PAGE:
On Sept. 15, it was finished: a razor wire fence erected along the Hungary's southern border with Serbia. This was no flashback to the Balkan conflict of the 1990s, during which time landmines demarcated Serbian borders. It was simply another defensive — or, to many critics, offensive –– move by Hungarian Prime Minister Viktor Orbán's government, which has drawn international condemnation for its anti-immigration policies. Within hours the fence was tested: Handfuls of people were arrested trying to climb it.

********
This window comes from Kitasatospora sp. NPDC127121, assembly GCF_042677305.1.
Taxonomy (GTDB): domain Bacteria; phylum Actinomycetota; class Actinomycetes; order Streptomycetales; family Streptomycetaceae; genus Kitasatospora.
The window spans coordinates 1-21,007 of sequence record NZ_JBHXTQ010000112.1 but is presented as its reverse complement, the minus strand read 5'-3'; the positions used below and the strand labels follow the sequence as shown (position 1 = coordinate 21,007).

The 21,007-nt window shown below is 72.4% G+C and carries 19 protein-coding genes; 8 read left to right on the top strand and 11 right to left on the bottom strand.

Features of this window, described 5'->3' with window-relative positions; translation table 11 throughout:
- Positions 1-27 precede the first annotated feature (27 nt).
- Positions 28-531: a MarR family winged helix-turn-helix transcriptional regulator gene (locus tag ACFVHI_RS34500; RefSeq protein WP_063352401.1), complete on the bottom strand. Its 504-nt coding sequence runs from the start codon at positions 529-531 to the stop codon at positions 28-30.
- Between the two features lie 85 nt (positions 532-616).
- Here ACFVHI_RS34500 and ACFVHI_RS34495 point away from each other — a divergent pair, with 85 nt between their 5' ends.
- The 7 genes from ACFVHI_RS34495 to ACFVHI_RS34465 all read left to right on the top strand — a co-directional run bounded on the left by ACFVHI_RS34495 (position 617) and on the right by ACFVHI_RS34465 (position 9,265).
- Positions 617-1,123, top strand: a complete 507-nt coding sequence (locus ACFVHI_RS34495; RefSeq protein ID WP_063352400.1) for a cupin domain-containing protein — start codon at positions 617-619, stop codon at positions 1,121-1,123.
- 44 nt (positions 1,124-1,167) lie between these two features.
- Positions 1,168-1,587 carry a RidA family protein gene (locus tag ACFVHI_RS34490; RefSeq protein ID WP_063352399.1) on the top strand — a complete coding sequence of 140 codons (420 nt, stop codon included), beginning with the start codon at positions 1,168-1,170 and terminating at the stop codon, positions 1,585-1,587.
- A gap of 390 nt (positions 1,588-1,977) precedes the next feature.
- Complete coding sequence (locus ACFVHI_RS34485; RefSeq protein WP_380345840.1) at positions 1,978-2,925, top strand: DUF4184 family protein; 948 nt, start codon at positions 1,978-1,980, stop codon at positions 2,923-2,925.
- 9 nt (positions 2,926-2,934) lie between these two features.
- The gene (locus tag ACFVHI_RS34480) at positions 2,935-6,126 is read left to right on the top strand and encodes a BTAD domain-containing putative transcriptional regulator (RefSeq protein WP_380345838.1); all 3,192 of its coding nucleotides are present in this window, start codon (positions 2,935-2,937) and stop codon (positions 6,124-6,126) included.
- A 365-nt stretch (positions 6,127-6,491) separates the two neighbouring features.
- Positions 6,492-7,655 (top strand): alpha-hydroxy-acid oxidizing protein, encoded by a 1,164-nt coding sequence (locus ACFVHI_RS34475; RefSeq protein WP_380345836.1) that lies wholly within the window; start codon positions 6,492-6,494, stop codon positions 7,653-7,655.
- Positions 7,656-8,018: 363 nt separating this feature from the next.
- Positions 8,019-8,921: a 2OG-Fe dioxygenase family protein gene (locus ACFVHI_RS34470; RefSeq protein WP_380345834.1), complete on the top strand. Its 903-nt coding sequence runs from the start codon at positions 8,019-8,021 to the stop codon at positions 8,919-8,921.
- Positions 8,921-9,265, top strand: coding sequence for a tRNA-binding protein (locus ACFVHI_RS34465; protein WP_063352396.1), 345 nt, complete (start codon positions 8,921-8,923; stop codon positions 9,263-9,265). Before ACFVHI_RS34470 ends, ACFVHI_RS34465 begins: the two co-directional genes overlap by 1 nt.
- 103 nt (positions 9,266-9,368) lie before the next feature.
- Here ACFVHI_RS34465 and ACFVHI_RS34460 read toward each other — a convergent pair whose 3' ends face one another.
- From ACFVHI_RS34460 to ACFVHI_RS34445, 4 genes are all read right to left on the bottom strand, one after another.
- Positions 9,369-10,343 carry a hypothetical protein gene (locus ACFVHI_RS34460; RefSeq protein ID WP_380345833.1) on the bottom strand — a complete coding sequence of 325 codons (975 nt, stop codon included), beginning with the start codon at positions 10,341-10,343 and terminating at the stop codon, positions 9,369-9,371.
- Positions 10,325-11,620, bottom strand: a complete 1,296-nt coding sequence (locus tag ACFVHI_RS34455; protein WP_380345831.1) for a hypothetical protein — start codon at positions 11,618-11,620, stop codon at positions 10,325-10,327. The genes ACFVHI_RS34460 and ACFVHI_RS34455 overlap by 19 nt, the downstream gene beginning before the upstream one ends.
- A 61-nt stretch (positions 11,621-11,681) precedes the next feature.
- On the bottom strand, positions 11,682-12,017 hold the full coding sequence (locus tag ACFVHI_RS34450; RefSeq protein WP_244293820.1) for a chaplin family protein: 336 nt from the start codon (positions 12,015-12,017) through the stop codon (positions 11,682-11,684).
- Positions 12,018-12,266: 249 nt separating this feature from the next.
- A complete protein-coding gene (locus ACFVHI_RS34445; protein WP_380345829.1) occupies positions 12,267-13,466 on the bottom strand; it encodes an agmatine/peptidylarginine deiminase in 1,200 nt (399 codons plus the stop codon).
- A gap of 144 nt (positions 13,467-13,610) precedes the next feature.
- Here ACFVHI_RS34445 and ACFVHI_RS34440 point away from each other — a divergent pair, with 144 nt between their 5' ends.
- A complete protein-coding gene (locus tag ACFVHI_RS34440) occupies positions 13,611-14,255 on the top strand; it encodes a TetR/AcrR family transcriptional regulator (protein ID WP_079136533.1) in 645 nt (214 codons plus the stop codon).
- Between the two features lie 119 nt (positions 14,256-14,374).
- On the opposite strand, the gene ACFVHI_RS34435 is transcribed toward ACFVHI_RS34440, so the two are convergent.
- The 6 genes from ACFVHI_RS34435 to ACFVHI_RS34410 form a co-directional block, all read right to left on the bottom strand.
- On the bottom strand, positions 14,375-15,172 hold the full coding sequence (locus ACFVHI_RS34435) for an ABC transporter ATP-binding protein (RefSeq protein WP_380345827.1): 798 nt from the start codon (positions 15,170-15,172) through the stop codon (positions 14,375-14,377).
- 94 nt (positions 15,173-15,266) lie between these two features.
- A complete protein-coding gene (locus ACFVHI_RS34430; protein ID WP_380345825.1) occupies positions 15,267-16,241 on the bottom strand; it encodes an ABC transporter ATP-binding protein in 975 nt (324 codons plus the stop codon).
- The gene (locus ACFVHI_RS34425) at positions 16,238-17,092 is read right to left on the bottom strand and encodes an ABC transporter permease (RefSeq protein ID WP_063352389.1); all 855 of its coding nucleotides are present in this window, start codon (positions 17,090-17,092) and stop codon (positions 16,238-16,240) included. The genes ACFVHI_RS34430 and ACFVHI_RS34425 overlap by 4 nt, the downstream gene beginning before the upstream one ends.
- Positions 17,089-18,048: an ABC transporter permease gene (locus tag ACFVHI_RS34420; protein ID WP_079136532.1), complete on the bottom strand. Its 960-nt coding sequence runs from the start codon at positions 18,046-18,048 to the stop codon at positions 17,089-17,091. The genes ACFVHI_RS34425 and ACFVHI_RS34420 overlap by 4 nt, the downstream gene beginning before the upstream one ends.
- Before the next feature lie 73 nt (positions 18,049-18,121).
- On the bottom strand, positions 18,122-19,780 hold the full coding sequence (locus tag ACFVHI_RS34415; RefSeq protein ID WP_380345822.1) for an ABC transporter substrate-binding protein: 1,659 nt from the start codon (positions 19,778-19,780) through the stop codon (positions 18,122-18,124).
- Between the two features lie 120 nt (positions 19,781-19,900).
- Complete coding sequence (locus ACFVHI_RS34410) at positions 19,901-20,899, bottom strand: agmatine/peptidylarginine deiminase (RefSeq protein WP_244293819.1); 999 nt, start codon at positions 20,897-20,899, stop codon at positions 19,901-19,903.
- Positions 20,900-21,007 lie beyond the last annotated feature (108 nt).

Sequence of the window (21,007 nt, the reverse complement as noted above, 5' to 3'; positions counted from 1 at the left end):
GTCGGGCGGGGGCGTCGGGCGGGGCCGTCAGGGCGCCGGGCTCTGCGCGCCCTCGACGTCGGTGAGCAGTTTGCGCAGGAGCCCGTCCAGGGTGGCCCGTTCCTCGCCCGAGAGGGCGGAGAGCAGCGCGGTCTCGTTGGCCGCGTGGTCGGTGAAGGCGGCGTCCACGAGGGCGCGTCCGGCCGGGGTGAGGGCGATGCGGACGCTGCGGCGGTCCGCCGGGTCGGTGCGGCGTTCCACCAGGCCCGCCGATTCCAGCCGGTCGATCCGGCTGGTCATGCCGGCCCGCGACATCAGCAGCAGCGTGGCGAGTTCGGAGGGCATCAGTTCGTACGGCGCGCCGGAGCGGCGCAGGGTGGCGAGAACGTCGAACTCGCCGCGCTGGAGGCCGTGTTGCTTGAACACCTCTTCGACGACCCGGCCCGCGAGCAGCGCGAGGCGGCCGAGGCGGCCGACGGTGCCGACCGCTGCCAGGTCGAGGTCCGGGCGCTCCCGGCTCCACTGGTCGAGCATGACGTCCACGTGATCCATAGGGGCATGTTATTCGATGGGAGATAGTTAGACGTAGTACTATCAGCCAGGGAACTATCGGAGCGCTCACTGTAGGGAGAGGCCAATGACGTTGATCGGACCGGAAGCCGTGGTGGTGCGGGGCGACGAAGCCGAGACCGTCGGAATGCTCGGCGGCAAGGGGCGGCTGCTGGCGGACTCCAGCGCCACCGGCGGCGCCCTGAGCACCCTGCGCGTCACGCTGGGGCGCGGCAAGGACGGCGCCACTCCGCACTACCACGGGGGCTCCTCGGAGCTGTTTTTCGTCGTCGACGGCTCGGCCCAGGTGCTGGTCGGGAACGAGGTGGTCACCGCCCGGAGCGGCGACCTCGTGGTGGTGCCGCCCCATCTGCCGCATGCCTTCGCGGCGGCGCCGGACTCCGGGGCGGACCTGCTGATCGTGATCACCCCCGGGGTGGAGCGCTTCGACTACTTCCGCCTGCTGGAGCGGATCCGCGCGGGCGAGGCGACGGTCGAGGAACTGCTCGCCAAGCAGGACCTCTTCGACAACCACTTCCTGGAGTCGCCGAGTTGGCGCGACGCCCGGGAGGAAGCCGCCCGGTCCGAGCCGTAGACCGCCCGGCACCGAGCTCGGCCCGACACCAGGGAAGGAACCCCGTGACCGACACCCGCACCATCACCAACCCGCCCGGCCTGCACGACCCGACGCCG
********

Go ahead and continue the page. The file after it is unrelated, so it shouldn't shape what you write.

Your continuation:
To Dr. Alexandru Balas, director of the Clark Center for International Education at SUNY Cortland, history shows that physical border defenses don't work, and aren't humane. "Walls, from the Great Wall of China to Hadrian's Wall, have not kept people from trying and succeeding to get over them," Balas said. "Even if Hungary would electrify the wall, desperate people would find a way to get over it, risking their lives in the process." He added that there is a sad irony at work: "Some of the people suggesting this solution are themselves second-, third- or fourth-generation immigrants."